Engraved NEW HAVEN ARMS HENRY Lever Action Rifle
Predecessor to The Iconic Winchester Model 1866
Here we present an antique New Haven Arms Company Lever Action Rifle chambered in .44 Rimfire, made in circa 1864 in New Haven, Connecticut. Roughly 14,000 of the revolutionary Henry Rifles were produced from 1860 up to 1866. While not the perfect lever action rifle, the Henry Rifle was the culmination of two previous major lever action repeater attempts and forged the way for the successful line of Winchester rifles to follow. To go back to the start of the Henry Rifle, you have to look at the lives of Horace Smith and Daniel Wesson. Smith took the basic principles inherent in the Lewis Jennings Rifle and produced an improved form through the “Volcanic” rifle and pistol line. In turn, Smith and Wesson then purchased the Jennings patent from Robbins & Lawrence, and more importantly, recruited away their shop foreman, inventor Benjamin Tyler Henry, of whom the rifle was eventually named after. With the base now in place, the group needed the capital to further their “Volcanic” firearms endeavor. They incorporated to become the “Volcanic Repeating Arms Company” with several investors brought to the table, mainly among those was clothing businessman Oliver Winchester. By the end of 1856, the company had fallen on hard times and the Volcanic line failed. Primed for the taking, Winchester moved in and purchased the rest of the company, moved the plant to New Haven, Connecticut, and changed its name to the “New Haven Arms company” at the end of April, 1857. After Smith and Wesson left to start their own highly successful venture, the company continued under the direction of Benjamin Henry. Henry furthered the development of a new rimfire cartridge and its corresponding lever action rifle, based loosely on the Volcanic. The new cartridge became the “.44 Henry” and the new rifle became the “Henry Rifle”, appearing in 1860.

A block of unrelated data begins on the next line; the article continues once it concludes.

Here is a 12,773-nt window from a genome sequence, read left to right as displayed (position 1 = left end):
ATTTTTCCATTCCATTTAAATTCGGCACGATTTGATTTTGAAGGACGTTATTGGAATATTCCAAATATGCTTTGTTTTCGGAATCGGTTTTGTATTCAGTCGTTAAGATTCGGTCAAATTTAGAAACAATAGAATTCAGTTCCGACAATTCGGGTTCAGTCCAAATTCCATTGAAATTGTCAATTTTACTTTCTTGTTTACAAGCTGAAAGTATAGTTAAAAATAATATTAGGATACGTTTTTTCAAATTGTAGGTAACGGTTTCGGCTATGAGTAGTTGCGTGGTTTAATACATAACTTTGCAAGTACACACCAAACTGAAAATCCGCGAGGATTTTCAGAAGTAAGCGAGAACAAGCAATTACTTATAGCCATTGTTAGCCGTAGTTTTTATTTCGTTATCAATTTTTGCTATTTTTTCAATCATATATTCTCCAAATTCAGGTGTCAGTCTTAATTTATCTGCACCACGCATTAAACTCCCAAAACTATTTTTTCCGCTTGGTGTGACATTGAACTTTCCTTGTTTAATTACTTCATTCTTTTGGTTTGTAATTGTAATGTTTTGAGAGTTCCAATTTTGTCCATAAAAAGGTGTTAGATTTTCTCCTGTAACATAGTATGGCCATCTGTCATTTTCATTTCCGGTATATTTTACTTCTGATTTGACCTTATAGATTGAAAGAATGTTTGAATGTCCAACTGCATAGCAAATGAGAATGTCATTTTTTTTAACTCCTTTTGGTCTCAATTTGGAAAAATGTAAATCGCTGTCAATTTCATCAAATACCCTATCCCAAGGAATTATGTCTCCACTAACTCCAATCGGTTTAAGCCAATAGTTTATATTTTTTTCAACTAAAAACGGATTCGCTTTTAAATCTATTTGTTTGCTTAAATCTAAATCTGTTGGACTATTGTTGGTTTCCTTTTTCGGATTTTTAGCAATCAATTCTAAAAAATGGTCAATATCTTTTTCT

The Henry Rifle found its way to the battlefield with Union soldiers in the Civil War. Per Flayderman “Quite a few company-size Union outfits, especially those from Kentucky, Illinois, Indiana and Missouri purchased at their own expense, and carried, Henry rifles.” There were also about 1700 rifles purchased by the federal government and issued to the 1st Main and 1st District of Columbia Cavalries. Both the Henry and the comparable Spencer Rifle would introduce the new “lever action repeater” breech loading firearm to the mass market, harkening the beginning of the end of the long-held tradition of single-shot firearms for military service. These rifles saw much hard use during the war as well as afterwards, and tend to show it.
The Henry Rifle would eventually serve as the starting point for the legendary Winchester Model 1866 just a few years later, and the New Haven Arms Company would be renamed once more to the Winchester Repeating Arms Company at the end of the American Civil War.
The overall condition is good. The blue finish on the barrel has turned dark brown over time. The markings are legible. The engraving is in good shape. The walnut stock is in good condition, smooth and solid with the handling marks one would expect. The bore is dark. The action still works!
Own the original! This is a legitimate antique and not a reproduction.
Barrel is 24 inch octagon.
Caliber: .44 Henry Rimfire
Overall condition as seen in photos.
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